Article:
To A January Baby

A poem for a baby born in January. One of the bleakest months, with very little color. The world seems black and white in January, but this poem talks about the things to come before the new baby reaches one! Enjoy this poem by Wilhelmina Stitch and share it with a January baby!

A note to the parents of a January baby, the world is full of hope and joy when they see their new little baby!

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To A January Baby
by Wilhelmina Stitch

Although, small one, you cannot speak,
Doubtless you have this thought in mind -
The world you've reached is bare and bleak
And harsh of breath and far from kind.

But do not fret, my little one,
For soon a wondrous change you'll see;
And long before your legs can run
There will be leaves on every tree.

And long before your lips let fall
Such singing words as "Mum" and "Dad"
You'll hear the cuckoo's human call -
"Cuckoo, dear you, Cuckoo. Be glad."

When you can wave your arms about
And with your hands make magic passes,
The lilac blossom will be out
And daffodils dance with the grasses.

Ah, babe! though this bleak month you chose
In which to reach your mother's arms,
At six months old you'll see a rose -
A replica of your sweet charms.

You'll watch all nature turn to gold,
And then when this bleak month returns,
You'll have a cake, dear One-year-old,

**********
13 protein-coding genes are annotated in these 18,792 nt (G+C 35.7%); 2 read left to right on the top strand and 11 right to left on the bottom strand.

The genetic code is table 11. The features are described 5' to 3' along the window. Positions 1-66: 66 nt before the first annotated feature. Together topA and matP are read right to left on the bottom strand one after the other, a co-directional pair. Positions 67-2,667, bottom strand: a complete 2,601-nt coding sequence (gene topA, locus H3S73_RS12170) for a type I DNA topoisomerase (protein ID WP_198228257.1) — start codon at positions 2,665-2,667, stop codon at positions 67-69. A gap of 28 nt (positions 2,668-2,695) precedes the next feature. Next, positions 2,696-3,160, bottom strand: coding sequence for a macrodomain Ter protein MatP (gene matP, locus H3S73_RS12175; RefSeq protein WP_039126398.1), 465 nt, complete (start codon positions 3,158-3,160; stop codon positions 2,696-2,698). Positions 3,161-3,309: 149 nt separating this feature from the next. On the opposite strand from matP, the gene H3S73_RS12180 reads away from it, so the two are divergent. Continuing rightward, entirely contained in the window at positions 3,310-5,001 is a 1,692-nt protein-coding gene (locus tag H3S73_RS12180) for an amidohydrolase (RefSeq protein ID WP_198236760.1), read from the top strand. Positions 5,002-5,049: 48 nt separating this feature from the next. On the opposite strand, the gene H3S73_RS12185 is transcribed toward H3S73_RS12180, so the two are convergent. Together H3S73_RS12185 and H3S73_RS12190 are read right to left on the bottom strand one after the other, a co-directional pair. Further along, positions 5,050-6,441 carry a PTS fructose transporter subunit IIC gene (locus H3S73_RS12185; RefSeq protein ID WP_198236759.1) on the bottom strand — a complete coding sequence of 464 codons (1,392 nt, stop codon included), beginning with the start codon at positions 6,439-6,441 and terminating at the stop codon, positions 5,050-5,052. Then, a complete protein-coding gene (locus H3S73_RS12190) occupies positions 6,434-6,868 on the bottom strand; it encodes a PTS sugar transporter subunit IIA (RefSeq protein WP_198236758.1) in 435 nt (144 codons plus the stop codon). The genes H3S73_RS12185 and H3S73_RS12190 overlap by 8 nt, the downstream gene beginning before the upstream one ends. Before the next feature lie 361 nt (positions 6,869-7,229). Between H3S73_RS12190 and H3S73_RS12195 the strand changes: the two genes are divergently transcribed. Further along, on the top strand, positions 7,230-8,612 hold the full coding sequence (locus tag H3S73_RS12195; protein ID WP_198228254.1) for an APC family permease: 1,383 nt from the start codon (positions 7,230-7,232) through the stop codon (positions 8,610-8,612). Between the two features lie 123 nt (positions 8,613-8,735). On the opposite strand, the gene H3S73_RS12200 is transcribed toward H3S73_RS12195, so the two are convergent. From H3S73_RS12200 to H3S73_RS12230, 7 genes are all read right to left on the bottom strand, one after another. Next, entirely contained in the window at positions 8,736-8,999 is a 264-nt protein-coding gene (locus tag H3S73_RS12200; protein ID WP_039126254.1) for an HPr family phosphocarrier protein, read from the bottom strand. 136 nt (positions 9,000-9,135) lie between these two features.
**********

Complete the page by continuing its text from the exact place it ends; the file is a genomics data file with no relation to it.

On which a little candle burns.

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A thought by Wilhelmina Stitch about winter fire and how wonderful a baby is to hold and cuddle during the winter season.

A Winter's Thought
by Wilhelmina Stitch

What is more lovely, think you, than a fire, with dark, mysterious hills blacker than night,
through which a cavern, like a great desire, glows golden red, its walls with gems bedight?
And flames, like sprites so tantalizing, bold, flirt with these hilltops, daring, debonair;
now blue, now red, now robed in flaunting gold, they flicker, bend, and leap into the air!

What is more lovely than a fire,
think you, awaiting one who treads the homeward way, beaming its welcome,
comforting and true, to Weary Worker at the close of day?
I am much humbled when I think of fires which warm the spirit as they warm the hand,
and with no questioning of our desires, commune in silence, commune and understand.

What is more lovely than a fire that leaps at Mother's rings and Baby's wriggling toes,
and joins the laughter till the baby sleeps,
and then sleeps, too—a full-blown, grey-rimmed rose?

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